When I first came here on holidays, I was mystified. There are loads of expats living on Roatan, so how did everyone seem to know I was a tourist? I could have been a dive instructor living here…how did they know I wasn’t?
After less than three months of living here, I had all the answers. When I ask people, “how long are you on holiday for?” they giggle and ask how I knew they were on holiday. At this point in time, I can spot a tourist a mile away. Some things are easy to pick out, some are trickier. Here’s how I know.
#1. You’re taking pictures of sunsets, the beach, the road, palm trees, stray dogs/cats or locals who are going about their business….with a camera (and it’s not your job). Bonus points for having a camera around your neck.
|jumping photo on the beach = TOURIST (yes, that’s me…in my defense i was here on holiday in all these photos)|
Yeah, sometimes we take photos of these things too, but it’s always with our smartphones so we can upload them to Facebook and make all our friends at home in the snow jealous. And we don’t take photos when we eat a burger and fries.
#2. You’re walking around barefoot in the street.
|TOURIST! had my shoes stolen at the bar the night before. also note my backpack and water bottle, which scream tourist.|
There’s only two expats who do this on a regular basis (and we all know who they are). The rest of us see enough dog shit, broken glass, puke, horse shit, garbage and needles in the street to keep our shoes on when we’re walking in the road.
#3. You’re super, super sunburned.
We did that too on our first week. But most of us that actually live here don’t spend all day laying out in the sun trying to get a tan.
#4. You’re drinking a monkey la-la, pina colada, or an imported beer.
|this is my friend steph and i drinking monkey lalas during my first trip to roatan. actually i think this was during the first 5 minutes i was on roatan. anyway, that’s the last monkey lala i ever had.|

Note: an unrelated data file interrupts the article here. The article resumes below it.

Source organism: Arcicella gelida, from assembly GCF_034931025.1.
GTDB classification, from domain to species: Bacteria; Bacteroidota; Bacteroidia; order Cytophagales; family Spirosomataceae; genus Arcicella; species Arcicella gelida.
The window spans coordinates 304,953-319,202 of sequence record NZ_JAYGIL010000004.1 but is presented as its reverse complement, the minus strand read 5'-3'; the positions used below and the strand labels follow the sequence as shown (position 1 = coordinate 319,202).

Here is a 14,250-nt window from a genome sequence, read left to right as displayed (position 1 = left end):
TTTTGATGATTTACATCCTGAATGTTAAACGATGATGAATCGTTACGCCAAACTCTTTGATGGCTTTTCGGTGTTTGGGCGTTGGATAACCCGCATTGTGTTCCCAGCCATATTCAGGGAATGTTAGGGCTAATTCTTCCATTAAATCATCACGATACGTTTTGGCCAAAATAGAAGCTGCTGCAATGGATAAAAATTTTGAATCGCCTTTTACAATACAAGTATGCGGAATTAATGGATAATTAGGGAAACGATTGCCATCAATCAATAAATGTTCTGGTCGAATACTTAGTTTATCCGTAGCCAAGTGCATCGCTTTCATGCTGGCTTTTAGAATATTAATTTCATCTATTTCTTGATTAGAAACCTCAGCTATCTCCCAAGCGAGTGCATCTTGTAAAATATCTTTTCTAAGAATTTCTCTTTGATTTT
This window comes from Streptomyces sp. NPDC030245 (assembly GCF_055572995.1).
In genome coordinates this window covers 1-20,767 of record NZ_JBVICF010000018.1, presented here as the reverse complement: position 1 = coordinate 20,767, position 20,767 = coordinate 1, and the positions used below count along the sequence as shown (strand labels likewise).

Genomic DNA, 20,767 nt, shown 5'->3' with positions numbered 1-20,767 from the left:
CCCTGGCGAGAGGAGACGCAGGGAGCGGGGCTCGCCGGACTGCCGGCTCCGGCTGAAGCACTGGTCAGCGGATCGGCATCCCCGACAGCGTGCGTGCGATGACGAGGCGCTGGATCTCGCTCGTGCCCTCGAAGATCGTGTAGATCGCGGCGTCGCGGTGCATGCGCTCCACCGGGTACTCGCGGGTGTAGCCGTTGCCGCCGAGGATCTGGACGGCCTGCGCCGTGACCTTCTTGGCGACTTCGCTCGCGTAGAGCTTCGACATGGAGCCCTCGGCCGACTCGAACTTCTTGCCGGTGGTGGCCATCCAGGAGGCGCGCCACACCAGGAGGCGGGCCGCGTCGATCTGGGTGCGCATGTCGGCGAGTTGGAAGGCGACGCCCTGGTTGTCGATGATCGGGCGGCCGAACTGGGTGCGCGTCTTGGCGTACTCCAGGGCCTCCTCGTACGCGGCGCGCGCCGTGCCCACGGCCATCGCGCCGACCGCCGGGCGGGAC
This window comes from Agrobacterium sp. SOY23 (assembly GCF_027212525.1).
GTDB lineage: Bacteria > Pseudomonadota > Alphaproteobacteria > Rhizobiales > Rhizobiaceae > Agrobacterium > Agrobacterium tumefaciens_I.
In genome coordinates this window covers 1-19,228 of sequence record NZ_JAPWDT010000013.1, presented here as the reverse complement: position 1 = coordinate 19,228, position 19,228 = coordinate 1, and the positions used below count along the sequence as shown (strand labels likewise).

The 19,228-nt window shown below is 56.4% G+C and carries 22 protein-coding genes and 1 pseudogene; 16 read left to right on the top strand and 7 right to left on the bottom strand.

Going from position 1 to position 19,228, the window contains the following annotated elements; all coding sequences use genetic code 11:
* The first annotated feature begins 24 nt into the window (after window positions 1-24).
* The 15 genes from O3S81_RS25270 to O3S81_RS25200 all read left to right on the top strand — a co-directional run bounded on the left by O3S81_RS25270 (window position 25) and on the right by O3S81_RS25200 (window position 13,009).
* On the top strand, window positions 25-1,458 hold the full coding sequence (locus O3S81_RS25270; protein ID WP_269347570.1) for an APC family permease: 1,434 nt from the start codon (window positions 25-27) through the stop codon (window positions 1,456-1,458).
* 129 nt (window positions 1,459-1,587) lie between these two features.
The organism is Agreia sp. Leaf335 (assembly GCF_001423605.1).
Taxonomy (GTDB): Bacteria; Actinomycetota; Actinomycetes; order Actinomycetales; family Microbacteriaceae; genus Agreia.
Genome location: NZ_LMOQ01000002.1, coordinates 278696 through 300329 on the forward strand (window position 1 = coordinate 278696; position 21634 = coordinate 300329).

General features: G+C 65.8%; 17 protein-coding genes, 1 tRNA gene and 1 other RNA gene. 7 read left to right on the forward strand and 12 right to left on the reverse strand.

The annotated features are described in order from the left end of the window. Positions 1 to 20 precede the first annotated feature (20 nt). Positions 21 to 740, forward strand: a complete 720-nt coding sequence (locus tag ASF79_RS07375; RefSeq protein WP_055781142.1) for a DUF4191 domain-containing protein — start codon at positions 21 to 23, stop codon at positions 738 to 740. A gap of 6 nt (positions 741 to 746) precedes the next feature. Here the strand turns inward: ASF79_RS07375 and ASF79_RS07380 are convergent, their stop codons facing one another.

First of all, DO YOU KNOW HOW MANY CALORIES ARE IN A MONKEY LA-LA!? These drinks are our ‘local specialty’ and are variations on rum, Kahlua, cream of coconut, vanilla ice cream, condensed milk and chocolate syrup. Have fun going home with diabetes. Also, re: pina coladas…only tourists drink these. It’s just a fact. And none of us can afford to drink imported beer.
#5. You can’t understand the islanders.
Every day I’m astounded that I have to translate for my boat captains WHEN THEY ARE SPEAKING ENGLISH to our diving guests. It’s just a Caribbean accent guys, it’s not that hard. If you’re a tourist, I’ll give you a pass on not understanding their creole or “island talk”, but I know for sure you don’t live here when you can’t understand them speaking English to you. FYI: I have to translate most often for guests from the southern United States….guess what y’all, I can’t understand y’all either.
#6. You panic wildly and loudly during any of the following: lengthy power outages, lack of toilet paper in the bathroom, scorpions/tarantulas/snakes in the general vicinity, stray dogs chasing you, our town drunks yelling at you, cold water showers, slow internet or ice cubes in your drinks.
#7. Your legs (or your entire body if you’re unlucky) look like this:
Welcomes to Roatan. We have sandflies. A LOT. Don’t scratch. Good luck. (These are my legs after 3 days on the island. After this they got worse, way worse, and infected. It took me a YEAR before I got used to the bugs. Fun fact: in West End, the islanders still refer to me as ‘Sore Legs’. Once you get a nickname it sticks.)
#8. You’re wearing your hotel all-inclusive wristband.
#9. You’re all over the local talent.
Heads up ladies, most of the island guys love to go out to pick up tourists. You’re the perfect girl – way too drunk, holiday-level-inhibitions (low), wearing next to nothing (beach vacation!) and leaving soon. Any expat has either steered clear or learned their lesson the hard way and THEN steered clear. Not telling you which camp I fell into…
#10. You are wearing either: (a) tiny string bikini, American Apparel super slouchy ripped tank top/coverup with clever saying or band name on the front, no pants, a tribal headband, lots of jewelry and $300 sunglasses OR (b) button up shirt, shorts pulled up high, socks with sandals, those stupid neck money holder thingies.
|so many tourist faux pas here. good lord. uh…wearing a bikini and a sarong in a store. drinking in a store. wearing a messenger bag with a bottle of water in the side. sunburn. drunk. oh man.|
Ok, let’s get real. If your clothes are new, cost more than $10, you have on makeup and your hair is straightened, I can pretty much tell you’re a tourist. Or if you’re walking around in a sarong. I’ve only rarely seen a local do that, and they’re probably saying to their friend that they feel like a tourist. You will never, ever see an islander walking around off the beach in a bathing suit. Nope.